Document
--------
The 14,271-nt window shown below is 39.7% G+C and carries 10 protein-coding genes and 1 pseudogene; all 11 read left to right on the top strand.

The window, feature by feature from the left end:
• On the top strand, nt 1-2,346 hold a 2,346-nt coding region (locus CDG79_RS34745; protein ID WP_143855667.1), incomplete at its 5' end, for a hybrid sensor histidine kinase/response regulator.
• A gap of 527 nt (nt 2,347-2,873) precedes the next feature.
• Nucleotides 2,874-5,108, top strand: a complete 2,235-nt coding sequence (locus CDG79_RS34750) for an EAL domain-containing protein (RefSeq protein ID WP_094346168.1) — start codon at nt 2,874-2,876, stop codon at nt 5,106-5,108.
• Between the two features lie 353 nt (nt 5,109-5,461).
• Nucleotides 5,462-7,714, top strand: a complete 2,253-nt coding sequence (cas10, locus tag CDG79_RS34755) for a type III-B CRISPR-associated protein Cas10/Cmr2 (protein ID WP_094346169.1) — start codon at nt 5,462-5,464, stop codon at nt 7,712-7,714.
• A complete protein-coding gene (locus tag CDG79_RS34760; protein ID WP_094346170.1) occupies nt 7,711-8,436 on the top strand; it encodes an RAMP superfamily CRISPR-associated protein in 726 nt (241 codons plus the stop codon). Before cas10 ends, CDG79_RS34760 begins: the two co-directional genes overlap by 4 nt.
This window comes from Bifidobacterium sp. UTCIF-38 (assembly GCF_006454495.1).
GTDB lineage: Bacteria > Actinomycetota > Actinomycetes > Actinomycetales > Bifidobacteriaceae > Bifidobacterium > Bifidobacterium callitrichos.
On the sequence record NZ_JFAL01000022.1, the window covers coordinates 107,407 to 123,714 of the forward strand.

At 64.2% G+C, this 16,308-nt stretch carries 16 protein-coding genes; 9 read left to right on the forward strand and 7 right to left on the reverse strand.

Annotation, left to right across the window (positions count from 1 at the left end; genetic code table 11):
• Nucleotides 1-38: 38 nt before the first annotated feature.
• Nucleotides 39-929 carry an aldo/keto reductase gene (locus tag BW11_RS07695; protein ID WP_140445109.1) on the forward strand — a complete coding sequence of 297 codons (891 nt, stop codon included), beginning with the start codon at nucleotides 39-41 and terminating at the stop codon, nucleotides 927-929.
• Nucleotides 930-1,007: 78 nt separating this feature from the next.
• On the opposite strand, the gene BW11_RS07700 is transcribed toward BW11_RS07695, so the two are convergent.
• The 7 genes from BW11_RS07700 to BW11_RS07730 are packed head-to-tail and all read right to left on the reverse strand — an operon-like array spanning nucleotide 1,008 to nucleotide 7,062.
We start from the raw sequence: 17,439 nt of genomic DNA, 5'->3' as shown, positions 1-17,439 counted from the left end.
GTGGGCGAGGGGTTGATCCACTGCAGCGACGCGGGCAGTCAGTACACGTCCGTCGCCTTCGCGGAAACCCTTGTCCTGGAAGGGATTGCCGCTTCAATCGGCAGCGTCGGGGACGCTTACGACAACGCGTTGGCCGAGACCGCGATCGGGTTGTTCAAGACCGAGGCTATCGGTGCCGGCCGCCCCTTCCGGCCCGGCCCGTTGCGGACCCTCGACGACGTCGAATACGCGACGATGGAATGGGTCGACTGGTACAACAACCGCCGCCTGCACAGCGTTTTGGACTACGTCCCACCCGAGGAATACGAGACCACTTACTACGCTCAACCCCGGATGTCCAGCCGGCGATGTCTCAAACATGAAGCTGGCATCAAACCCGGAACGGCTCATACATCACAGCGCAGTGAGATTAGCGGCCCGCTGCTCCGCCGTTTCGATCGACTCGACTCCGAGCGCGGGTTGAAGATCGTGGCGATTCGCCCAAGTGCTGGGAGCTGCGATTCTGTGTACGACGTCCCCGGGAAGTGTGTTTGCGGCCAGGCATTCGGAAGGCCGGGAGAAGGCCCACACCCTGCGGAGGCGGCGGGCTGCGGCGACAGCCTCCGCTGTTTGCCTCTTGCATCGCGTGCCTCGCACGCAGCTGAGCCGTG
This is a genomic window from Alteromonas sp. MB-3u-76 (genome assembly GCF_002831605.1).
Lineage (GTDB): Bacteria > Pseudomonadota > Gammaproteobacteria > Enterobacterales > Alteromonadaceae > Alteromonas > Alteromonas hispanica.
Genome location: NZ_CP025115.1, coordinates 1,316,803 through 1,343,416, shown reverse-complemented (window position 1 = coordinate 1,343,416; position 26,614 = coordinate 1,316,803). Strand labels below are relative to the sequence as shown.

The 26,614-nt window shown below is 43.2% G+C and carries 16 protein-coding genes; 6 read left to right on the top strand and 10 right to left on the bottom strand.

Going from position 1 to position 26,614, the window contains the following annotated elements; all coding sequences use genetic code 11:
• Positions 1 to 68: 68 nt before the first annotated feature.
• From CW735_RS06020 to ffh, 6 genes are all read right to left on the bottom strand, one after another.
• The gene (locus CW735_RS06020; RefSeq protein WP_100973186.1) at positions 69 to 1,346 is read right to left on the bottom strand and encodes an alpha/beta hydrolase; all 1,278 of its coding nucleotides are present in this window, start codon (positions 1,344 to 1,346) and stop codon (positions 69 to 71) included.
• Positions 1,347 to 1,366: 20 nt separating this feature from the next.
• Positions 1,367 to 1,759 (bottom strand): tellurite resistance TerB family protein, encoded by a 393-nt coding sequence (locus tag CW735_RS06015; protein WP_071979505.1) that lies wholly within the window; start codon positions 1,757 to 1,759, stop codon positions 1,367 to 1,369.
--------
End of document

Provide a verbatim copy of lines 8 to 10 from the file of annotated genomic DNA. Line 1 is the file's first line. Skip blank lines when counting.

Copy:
• A complete protein-coding gene (locus tag CDG79_RS34760; protein ID WP_094346170.1) occupies nt 7,711-8,436 on the top strand; it encodes an RAMP superfamily CRISPR-associated protein in 726 nt (241 codons plus the stop codon). Before cas10 ends, CDG79_RS34760 begins: the two co-directional genes overlap by 4 nt.
This window comes from Bifidobacterium sp. UTCIF-38 (assembly GCF_006454495.1).
GTDB lineage: Bacteria > Actinomycetota > Actinomycetes > Actinomycetales > Bifidobacteriaceae > Bifidobacterium > Bifidobacterium callitrichos.